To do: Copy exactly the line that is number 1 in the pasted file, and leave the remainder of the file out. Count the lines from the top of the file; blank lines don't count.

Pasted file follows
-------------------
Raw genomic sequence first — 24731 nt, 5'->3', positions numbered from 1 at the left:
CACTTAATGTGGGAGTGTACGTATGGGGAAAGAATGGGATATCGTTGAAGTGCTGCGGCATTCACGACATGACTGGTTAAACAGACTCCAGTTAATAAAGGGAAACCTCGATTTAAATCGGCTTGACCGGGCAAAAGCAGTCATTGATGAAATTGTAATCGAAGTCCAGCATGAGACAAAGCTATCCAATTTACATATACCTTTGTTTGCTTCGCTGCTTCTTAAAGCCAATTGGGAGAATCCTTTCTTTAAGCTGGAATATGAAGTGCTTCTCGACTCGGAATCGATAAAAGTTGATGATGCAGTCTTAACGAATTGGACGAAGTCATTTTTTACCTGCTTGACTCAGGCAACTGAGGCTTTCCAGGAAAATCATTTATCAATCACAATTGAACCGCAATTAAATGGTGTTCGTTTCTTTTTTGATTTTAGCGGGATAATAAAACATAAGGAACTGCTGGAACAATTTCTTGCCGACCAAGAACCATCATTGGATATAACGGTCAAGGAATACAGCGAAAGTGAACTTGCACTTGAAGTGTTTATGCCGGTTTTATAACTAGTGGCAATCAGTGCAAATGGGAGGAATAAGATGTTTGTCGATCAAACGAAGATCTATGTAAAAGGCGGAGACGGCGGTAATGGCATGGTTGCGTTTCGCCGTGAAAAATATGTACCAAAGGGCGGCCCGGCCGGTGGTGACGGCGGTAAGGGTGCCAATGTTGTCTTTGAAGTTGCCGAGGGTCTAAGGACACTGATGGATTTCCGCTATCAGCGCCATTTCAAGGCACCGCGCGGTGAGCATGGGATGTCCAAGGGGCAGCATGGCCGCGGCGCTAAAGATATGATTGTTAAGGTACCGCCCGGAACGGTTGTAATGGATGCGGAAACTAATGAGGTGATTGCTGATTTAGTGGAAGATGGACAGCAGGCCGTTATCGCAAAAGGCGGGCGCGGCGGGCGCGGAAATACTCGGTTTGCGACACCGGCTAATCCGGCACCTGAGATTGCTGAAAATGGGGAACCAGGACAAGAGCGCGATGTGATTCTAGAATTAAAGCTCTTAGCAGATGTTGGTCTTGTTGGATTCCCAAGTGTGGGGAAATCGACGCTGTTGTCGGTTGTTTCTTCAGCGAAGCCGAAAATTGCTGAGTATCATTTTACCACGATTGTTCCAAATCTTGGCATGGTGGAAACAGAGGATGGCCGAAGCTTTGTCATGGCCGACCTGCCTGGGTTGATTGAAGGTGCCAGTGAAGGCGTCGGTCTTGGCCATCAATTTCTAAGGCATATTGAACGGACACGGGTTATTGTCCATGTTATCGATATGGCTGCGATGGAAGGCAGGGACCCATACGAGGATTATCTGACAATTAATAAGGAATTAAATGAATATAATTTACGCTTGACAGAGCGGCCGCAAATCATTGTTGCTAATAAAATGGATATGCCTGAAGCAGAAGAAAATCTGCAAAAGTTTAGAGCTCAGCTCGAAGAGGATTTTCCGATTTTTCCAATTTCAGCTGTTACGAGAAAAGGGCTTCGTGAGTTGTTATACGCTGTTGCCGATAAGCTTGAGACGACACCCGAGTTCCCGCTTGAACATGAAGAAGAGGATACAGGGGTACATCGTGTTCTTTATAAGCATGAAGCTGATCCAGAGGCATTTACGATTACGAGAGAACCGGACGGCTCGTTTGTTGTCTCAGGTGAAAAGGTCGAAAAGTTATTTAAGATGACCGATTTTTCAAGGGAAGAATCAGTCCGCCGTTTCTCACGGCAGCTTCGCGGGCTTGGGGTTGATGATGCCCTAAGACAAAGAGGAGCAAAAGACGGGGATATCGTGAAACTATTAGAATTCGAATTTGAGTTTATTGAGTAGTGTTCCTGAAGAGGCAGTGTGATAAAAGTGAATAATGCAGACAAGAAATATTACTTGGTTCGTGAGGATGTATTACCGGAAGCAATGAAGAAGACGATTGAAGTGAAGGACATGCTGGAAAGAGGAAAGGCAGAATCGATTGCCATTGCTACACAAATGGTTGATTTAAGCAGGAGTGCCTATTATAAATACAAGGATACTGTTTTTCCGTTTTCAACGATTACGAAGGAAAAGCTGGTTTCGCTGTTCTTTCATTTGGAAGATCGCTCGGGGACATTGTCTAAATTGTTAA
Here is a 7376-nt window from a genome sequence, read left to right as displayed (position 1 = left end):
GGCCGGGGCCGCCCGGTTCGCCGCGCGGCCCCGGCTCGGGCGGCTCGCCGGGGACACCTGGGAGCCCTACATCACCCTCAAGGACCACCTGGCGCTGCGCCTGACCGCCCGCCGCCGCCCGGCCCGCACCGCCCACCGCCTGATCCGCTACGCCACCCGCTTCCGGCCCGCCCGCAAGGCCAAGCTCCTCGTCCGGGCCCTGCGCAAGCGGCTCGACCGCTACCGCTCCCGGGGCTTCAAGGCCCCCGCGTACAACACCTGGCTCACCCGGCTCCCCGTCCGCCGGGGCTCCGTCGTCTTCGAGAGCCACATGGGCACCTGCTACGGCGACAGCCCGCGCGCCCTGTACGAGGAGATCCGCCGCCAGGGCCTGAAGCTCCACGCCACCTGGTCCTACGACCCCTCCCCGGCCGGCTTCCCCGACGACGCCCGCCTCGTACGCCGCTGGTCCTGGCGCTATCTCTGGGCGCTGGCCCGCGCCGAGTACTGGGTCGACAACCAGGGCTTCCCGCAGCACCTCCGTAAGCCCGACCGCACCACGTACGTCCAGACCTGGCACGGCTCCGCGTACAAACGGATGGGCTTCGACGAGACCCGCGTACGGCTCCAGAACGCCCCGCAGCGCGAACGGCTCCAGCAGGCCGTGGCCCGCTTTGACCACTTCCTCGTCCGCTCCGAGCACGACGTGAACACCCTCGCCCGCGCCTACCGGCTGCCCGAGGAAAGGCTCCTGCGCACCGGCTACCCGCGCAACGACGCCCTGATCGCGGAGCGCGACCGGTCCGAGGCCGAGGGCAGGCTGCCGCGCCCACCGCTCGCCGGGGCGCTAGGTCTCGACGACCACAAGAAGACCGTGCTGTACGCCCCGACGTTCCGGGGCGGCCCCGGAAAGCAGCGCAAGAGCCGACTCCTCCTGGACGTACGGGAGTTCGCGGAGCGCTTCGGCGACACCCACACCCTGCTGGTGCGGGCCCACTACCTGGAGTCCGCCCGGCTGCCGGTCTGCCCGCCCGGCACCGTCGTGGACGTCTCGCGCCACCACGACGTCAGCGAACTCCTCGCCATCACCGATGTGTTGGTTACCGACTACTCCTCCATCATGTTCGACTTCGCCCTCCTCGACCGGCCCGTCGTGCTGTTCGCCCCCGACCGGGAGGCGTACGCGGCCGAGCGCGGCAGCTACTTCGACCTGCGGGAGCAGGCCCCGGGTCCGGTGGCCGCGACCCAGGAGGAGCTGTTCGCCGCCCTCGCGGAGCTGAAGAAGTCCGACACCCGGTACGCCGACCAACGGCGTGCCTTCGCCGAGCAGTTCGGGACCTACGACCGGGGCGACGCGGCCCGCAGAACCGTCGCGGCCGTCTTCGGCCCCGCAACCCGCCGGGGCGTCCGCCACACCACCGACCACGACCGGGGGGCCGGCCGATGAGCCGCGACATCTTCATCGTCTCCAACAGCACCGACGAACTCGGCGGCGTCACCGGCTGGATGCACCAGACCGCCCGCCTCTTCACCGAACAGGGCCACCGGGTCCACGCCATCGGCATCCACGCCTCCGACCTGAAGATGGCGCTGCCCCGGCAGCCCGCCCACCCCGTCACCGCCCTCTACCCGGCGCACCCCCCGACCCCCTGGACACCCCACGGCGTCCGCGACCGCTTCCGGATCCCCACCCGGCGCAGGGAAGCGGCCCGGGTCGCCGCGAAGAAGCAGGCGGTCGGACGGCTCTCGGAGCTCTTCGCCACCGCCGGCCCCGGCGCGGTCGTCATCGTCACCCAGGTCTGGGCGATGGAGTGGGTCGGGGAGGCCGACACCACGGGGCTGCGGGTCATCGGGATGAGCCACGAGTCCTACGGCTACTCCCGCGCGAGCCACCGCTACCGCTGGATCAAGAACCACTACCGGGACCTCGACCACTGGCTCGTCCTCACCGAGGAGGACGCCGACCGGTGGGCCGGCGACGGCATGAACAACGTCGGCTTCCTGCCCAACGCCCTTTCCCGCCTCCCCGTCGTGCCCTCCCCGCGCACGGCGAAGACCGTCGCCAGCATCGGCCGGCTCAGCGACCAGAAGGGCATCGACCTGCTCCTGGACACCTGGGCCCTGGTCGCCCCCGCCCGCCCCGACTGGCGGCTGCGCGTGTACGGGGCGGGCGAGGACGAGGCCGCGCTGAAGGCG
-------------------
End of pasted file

Raw genomic sequence first — 24731 nt, 5'->3', positions numbered from 1 at the left: